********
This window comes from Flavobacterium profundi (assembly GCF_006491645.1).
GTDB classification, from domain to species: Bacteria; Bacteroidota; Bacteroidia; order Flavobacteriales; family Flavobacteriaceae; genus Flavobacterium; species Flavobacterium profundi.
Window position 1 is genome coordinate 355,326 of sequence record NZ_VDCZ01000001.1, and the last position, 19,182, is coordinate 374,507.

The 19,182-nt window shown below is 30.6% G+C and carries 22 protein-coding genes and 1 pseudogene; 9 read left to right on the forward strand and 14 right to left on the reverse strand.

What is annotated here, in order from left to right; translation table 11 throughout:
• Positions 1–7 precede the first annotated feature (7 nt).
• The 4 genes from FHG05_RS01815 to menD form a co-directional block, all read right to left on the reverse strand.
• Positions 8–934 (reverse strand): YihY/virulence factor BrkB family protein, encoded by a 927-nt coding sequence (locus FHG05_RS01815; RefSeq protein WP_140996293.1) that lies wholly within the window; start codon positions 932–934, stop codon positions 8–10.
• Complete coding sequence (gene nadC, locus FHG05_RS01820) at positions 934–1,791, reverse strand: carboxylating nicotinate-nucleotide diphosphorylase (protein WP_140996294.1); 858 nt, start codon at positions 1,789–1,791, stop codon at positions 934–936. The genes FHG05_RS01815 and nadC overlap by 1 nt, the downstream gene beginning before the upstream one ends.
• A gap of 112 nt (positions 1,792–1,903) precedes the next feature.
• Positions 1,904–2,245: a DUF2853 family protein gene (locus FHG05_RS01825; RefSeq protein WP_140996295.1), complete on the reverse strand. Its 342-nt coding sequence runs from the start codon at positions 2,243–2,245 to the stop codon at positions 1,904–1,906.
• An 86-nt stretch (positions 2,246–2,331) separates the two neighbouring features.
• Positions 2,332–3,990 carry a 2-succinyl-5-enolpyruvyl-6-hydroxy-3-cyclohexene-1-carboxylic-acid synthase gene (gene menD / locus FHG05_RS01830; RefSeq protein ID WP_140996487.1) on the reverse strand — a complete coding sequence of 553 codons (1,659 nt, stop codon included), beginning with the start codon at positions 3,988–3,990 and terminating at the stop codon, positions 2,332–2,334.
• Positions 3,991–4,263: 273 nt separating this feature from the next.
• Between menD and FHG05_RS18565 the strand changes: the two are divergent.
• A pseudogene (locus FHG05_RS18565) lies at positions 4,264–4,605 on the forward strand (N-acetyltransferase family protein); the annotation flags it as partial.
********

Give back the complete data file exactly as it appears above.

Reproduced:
This window comes from Flavobacterium profundi (assembly GCF_006491645.1).
GTDB classification, from domain to species: Bacteria; Bacteroidota; Bacteroidia; order Flavobacteriales; family Flavobacteriaceae; genus Flavobacterium; species Flavobacterium profundi.
Window position 1 is genome coordinate 355,326 of sequence record NZ_VDCZ01000001.1, and the last position, 19,182, is coordinate 374,507.

The 19,182-nt window shown below is 30.6% G+C and carries 22 protein-coding genes and 1 pseudogene; 9 read left to right on the forward strand and 14 right to left on the reverse strand.

What is annotated here, in order from left to right; translation table 11 throughout:
• Positions 1–7 precede the first annotated feature (7 nt).
• The 4 genes from FHG05_RS01815 to menD form a co-directional block, all read right to left on the reverse strand.
• Positions 8–934 (reverse strand): YihY/virulence factor BrkB family protein, encoded by a 927-nt coding sequence (locus FHG05_RS01815; RefSeq protein WP_140996293.1) that lies wholly within the window; start codon positions 932–934, stop codon positions 8–10.
• Complete coding sequence (gene nadC, locus FHG05_RS01820) at positions 934–1,791, reverse strand: carboxylating nicotinate-nucleotide diphosphorylase (protein WP_140996294.1); 858 nt, start codon at positions 1,789–1,791, stop codon at positions 934–936. The genes FHG05_RS01815 and nadC overlap by 1 nt, the downstream gene beginning before the upstream one ends.
• A gap of 112 nt (positions 1,792–1,903) precedes the next feature.
• Positions 1,904–2,245: a DUF2853 family protein gene (locus FHG05_RS01825; RefSeq protein WP_140996295.1), complete on the reverse strand. Its 342-nt coding sequence runs from the start codon at positions 2,243–2,245 to the stop codon at positions 1,904–1,906.
• An 86-nt stretch (positions 2,246–2,331) separates the two neighbouring features.
• Positions 2,332–3,990 carry a 2-succinyl-5-enolpyruvyl-6-hydroxy-3-cyclohexene-1-carboxylic-acid synthase gene (gene menD / locus FHG05_RS01830; RefSeq protein ID WP_140996487.1) on the reverse strand — a complete coding sequence of 553 codons (1,659 nt, stop codon included), beginning with the start codon at positions 3,988–3,990 and terminating at the stop codon, positions 2,332–2,334.
• Positions 3,991–4,263: 273 nt separating this feature from the next.
• Between menD and FHG05_RS18565 the strand changes: the two are divergent.
• A pseudogene (locus FHG05_RS18565) lies at positions 4,264–4,605 on the forward strand (N-acetyltransferase family protein); the annotation flags it as partial.